Media Description: This collection by Lori Henriques is a good introduction to piano and jazz for kids. The songs range from carefree and light (“Happy to Be Me”) to educational (“Something You Learn”) to melancholy and reflective (“Green Leaf On the Ground”, “Outside My Door”) to just plain fun (“It’s Hard to Wait for Your Birthday”, “If I Had a Twin”).

Audience: 4-12


  • Even the Henriques’ target audience is kids, her lyrics are rich with vocabulary and wordplay that older kids and adults will love. Her quirkiness and sense of humor will appeal especially to older listeners. I love that she doesn’t “dumb down” the content, and includes big words like “consider”, “distinguish”, “transpose”, “ennui”, and “milieu” (all those just in her song “Something You Learn”).
  • Older children (and adults) will relate to the various themes Henriques writes about. “Something You Learn”, for example, celebrates kids’  curiosity, first experiences, and self-discovery. “It’s Hard to Wait for Your Birthday” is about learning patience, and “Mean People” talks about the types of people you’d rather just avoid.
  • The music is beautiful, thoughtful, and unique…an answer to parents who might wince at more popular offerings such as KidBop or the newest Bieber album. It’s a great way to introduce kids to piano/jazz, and it’s not too childish (like Raffi) as to turn the older kids away.
  • Younger kids who might not understand the lyrics will still be drawn by the music…some light and “bouncy” (as one reviewer describes), and some calm and soothing (e.g. “Green Leaf on the Ground”). Henriques reminds me a little of a Nora Jones for kids.


  • As much as I love the clever lyrics, some kids will inevitably not like them or “get” them completely. If a child can be convinced to listen to it carefully, though, they might end up enjoying it. It’ll be hard not to smile and feel good about yourself.


  • As mentioned before, Henriques’ songs is a great introduction to piano and jazz for kids. Music/piano teachers can use this in class to teach about the jazz genre and its characteristics.
  • Teachers can use this music to calm the class down or get students moving.
  • With my own kids, I would play a piece of music and have them act out the moods in the tune. They can flit, float, stomp, or bounce accordingly. What characteristics abut the music give them clues about the mood of the song?
  • Lyrics can be printed out and used in a poetry lesson. What are some of themes in these songs? How does the artist use the addition of music to enhance the themes/moods/tone of the piece?
  • Simply listening to the lyrics with your students/children can lead to great conversations about what Henriques means.  You can talk about what it means to like yourself, what the kids like and dislike learning, what makes the kids sad, what makes them scared, etc.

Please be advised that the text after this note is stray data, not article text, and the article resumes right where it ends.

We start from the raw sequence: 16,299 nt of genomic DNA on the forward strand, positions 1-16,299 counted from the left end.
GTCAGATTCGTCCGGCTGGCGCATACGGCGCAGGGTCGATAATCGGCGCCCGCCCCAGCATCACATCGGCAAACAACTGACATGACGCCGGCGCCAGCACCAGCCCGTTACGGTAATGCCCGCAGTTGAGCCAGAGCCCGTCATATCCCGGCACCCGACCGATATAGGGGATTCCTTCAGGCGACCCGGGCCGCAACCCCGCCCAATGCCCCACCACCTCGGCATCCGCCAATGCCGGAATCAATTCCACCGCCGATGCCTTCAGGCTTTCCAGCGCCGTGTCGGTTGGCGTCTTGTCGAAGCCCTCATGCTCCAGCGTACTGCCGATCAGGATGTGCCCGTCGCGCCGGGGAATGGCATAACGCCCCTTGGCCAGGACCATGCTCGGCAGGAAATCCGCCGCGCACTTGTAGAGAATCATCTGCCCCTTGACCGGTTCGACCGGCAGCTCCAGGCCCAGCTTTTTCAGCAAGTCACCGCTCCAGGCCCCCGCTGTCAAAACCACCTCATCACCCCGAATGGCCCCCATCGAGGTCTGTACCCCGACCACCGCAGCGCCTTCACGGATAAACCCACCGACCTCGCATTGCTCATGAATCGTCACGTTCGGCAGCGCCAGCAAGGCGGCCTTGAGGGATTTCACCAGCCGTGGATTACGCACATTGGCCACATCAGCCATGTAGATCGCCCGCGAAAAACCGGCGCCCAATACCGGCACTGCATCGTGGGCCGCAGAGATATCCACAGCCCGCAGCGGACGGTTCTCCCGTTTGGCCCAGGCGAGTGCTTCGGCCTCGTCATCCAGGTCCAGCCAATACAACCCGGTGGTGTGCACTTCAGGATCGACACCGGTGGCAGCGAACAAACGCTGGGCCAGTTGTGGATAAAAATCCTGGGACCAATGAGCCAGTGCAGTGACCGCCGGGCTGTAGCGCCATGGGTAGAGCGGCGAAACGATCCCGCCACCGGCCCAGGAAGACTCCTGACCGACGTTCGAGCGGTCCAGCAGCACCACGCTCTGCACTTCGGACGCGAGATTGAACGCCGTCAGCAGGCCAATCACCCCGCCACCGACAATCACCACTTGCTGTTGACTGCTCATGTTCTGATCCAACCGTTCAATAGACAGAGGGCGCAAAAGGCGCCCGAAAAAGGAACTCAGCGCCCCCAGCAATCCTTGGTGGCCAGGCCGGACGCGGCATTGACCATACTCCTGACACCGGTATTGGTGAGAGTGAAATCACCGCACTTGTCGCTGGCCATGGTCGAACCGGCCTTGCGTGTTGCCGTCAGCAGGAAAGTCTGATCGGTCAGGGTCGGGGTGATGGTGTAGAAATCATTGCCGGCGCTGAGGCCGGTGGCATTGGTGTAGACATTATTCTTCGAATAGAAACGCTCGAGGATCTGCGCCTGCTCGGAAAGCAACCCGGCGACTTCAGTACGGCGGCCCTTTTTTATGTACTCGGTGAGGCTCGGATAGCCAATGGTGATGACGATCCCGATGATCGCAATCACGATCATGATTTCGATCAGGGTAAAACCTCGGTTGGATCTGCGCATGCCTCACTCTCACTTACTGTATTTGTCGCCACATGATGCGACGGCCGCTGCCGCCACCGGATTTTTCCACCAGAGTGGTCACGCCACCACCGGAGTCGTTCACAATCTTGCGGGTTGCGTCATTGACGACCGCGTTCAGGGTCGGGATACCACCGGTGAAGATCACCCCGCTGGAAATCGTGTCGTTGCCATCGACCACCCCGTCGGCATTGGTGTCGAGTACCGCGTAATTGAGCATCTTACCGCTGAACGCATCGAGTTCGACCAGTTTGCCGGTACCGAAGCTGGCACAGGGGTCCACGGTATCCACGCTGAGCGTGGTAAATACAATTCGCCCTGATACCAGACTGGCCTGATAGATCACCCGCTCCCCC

• These songs/themes can be turned into writing prompts.

Awards: Winner of the Parents’ Choice Gold Award

Blog: storytime katie

Blog Title: storytime katie

Author: Katie Salo, a Youth Services Manager working at a Chicagoland library. She is the only storytime librarian there and has a passion for early literacy, preschoolers, flannel boards, etc.

Blog summary: This blog focuses on storytime ideas and resources, as well as commentary on what works and what doesn’t. She includes pretty regular updates on the events and projects at the library, as well as links to other libraries and resources.

Audience: Children’s librarians, teachers, parents/caregivers


  •  Katie’s blog is well organized — one of the best I’ve seen among the blogs I’ve surveyed. This is extremely important especially for blogs that contain so much content.
  • The blog contains a LOT of practical information and suggestions, invaluable to a librarian starting out or wanting to find new ways to energize/revitalize storytimes. The content is divided into these key sections:
    • Resources: links to external sites for craft ideas, flannelboards, fingerplays/action rhymes, songs, etc.
    • Flannelboardsalmost 60 different flannelboard plans with detailed instructions of how to make them, the books and songs that go with them, etc.
    • Songs, Rhymes, and Fingerplaysa huge list of songs, rhymes, and fingerplays from various sources. There’s an alphabetically-arranged master list (another example of great organization!), as well as subsections on “Opening/Closing Songs” and “Session Stretchers”.
    • Themesa list of over 130 themes that are arranged alphabetically as well as by subsections “Alphabet”, “Colors”, and “Opposites”.
  • Each storytime plan (see example) has a short section on how it went, with tips and suggestions on extension activities/songs/crafts.
  • Book reviews (see example) come with song/craft suggestions.
  • You can subscribe to the RSS feeds of the blog’s content.


  • I honestly can’t think of any children’s librarian/teachers/parents/caregivers who wouldn’t find this website helpful. The only minor criticism, if I had to give any, is that I wish she has more content directed for older kids (ages 5 to 12). Her love is obviously for birth to pre-K but her job includes services to other age groups, and it’d be interesting to see what she does for them.


  • A valuable resource for librarians who lead storytimes for kids ages 0-4. 
  • Numerous lesson plan, craft ideas, etc. for school librarians, homeschoolers, teachers, early childhood educators, parents/caregivers, etc.
  • Ideas for children’s/youth services area — how to market/display books, programming ideas, etc.
  • A good directory/source for other blogs and resources.

Other: Katie’s ideas and thoughts/comments on children’s/YA librarianship and programming can also be found via her Twitter (@katietweetsya) and Pinterest ( pages. She is also a writer for ALSC’s blog.

Blog: Hi Miss Julie!

Blog Title: Hi Miss Julie!